resolutions. The Security Council was established to “maintain
international peace and security,” and despite this expectation, it seldom succeeds in
preventing the kinds of wars that entrench militarization and enable war-based
violations to take place.  Instead, the
sexualized violence focused resolutions effectively attempt to stymie
sexualized violence by combatants, and provide protections to women that it
imagines being possible during war. That men create the wars from which women need protection, seems to
elude those men who propose that ridding wars of sexualized violence means that
we can (and perhaps should) have  wars that are
simply void of sexualized violence.  And this
would happen while wars would remain replete with a myriad of killing and harms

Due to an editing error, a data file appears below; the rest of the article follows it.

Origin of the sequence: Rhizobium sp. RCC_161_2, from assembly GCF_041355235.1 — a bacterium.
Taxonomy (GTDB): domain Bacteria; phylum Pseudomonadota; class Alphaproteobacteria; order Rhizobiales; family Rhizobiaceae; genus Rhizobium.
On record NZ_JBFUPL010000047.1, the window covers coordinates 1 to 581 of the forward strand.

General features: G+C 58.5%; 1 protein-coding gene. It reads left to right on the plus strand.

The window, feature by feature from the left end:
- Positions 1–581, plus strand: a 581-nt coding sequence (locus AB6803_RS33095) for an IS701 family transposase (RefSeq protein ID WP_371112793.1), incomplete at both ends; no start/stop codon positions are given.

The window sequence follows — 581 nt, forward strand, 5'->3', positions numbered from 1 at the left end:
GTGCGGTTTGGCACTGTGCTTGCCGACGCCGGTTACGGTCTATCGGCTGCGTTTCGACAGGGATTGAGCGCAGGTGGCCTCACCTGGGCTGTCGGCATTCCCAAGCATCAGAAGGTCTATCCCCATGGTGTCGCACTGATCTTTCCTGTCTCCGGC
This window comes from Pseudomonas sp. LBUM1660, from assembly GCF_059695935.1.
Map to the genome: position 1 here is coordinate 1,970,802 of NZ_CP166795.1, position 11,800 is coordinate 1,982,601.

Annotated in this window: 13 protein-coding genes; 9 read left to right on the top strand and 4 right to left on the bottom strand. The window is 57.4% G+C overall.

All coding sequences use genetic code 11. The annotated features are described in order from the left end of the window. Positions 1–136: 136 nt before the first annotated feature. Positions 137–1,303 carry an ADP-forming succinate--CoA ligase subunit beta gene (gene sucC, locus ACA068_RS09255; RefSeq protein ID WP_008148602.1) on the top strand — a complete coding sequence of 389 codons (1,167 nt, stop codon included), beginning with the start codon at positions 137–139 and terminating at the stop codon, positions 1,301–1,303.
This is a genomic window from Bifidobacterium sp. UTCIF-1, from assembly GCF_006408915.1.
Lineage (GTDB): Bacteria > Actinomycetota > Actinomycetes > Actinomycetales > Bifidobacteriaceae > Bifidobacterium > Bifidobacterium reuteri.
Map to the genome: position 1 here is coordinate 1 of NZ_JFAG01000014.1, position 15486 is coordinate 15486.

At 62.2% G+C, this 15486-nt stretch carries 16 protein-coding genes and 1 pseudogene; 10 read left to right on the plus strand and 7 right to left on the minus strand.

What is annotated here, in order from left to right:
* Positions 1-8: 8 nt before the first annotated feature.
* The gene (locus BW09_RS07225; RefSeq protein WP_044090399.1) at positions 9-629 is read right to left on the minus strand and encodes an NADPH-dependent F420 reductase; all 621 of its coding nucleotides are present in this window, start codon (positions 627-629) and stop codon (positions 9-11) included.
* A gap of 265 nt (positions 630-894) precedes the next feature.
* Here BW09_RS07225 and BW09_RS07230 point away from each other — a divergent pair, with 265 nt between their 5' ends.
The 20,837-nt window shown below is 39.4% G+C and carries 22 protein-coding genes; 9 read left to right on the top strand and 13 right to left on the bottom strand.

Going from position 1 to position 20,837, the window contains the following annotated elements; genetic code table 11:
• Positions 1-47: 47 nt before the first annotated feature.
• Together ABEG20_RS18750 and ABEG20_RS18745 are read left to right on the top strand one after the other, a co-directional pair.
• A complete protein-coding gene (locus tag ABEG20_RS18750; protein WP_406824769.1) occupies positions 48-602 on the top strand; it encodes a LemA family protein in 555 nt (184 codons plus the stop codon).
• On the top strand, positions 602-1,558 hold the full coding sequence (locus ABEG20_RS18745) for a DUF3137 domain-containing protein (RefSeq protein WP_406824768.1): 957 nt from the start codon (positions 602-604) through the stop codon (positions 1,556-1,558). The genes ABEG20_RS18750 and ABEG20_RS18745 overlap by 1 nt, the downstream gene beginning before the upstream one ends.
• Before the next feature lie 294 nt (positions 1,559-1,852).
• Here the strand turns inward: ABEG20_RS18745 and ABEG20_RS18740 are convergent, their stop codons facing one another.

that impact women and men directly and indirectly, and that entrench
militarism.

In addition, it is notable that the
Security Council resolutions focused on sexualized violence do little to draw
on concepts of gender equality and rights. Framed as an issue of “security,” there appears a fissure in the
connections that activists have long sought to establish between gender
equality, endemic violence against women and continuums of this violence into
war contexts. Sexualized violence is indeed an issue of security. It is also however, an issue of women’s
equality and rights. Eroding the
conceptual and empirical connections between concepts of gender equality and
sexualized violence decouples these resolutions from the multiple forms of
violence that women experience outside of war. These international frameworks sit incomplete.

Where are we now?

One hundred years later, we are in a
moment of critical healthy debate. On the one hand, our critique exposes how an
exponential focus on sexualized violence can eclipse the totality of women’s
experiences. Reductive approaches hide the intersecting influence of patterns
of violence in peacetime through to war contexts. The sexual violation